In the 14th century, an English peerage began to emerge as a separate entity from the feudal system. The peers held titles granted by the monarch, but did not necessarily hold any land or have any feudal obligations. The peerage was divided into five ranks; from highest to lowest: Duke, Marquess, Earl, Viscount, and Baron.
The peerage system became more formalized over time. By the 18th century, peerages were no longer granted as a reward for military service, but instead were granted as a way to recognize social status and political influence.
Today, there are two types of peerages in England: hereditary and life peerages. Hereditary peerages are those that are passed down through the male line of the family. Life peerages, on the other hand, are granted to an individual for their lifetime only and do not pass down to their heirs.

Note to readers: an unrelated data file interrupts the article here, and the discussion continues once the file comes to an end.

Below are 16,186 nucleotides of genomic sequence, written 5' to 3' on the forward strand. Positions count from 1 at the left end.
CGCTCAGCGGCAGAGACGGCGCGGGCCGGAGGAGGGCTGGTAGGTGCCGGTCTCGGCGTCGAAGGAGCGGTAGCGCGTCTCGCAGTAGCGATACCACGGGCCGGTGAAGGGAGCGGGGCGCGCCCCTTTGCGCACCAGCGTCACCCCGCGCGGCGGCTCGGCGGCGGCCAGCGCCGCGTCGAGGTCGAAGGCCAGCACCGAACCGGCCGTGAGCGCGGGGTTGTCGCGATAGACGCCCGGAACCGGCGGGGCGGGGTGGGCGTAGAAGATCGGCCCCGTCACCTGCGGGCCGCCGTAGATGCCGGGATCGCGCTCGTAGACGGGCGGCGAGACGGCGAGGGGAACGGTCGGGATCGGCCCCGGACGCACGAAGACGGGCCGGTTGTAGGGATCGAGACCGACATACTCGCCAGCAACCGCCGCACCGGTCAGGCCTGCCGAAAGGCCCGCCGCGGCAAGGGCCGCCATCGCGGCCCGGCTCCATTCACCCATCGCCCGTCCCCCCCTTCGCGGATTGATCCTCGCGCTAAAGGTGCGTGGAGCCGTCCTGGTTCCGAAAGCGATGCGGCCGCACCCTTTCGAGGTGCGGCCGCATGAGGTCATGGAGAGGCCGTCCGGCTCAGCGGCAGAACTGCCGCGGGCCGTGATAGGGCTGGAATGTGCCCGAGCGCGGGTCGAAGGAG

Before 1958, life peerages were relatively rare, and were held not to entitle the bearer to sit in the House of Lords. Since the Life Peerages Act 1958, nearly all new peerages are life baronies.
In addition to peerages, there are also a number of honorary titles in England. These titles do not carry any legal or social privileges, but are instead granted as a way to recognize individuals for their contributions to society.
Some common honorary titles include Knighthood, Damehood, and Companion of Honour. These titles are granted by the monarch and are not hereditary.
The word monarch is derived from the Greekμονάρχης, monárkhēs, "sole ruler" (from μόνος, mónos, "single" or "sole", and ἄρχων, árkhōn, archon, "leader", "ruler", "chief", the word being the present participle of the verb ἄρχειν, árkhein, "to rule", "to lead", this from the noun ὰρχή, arkhē, "beginning", "authority", "principle") through the Latinized form monarcha.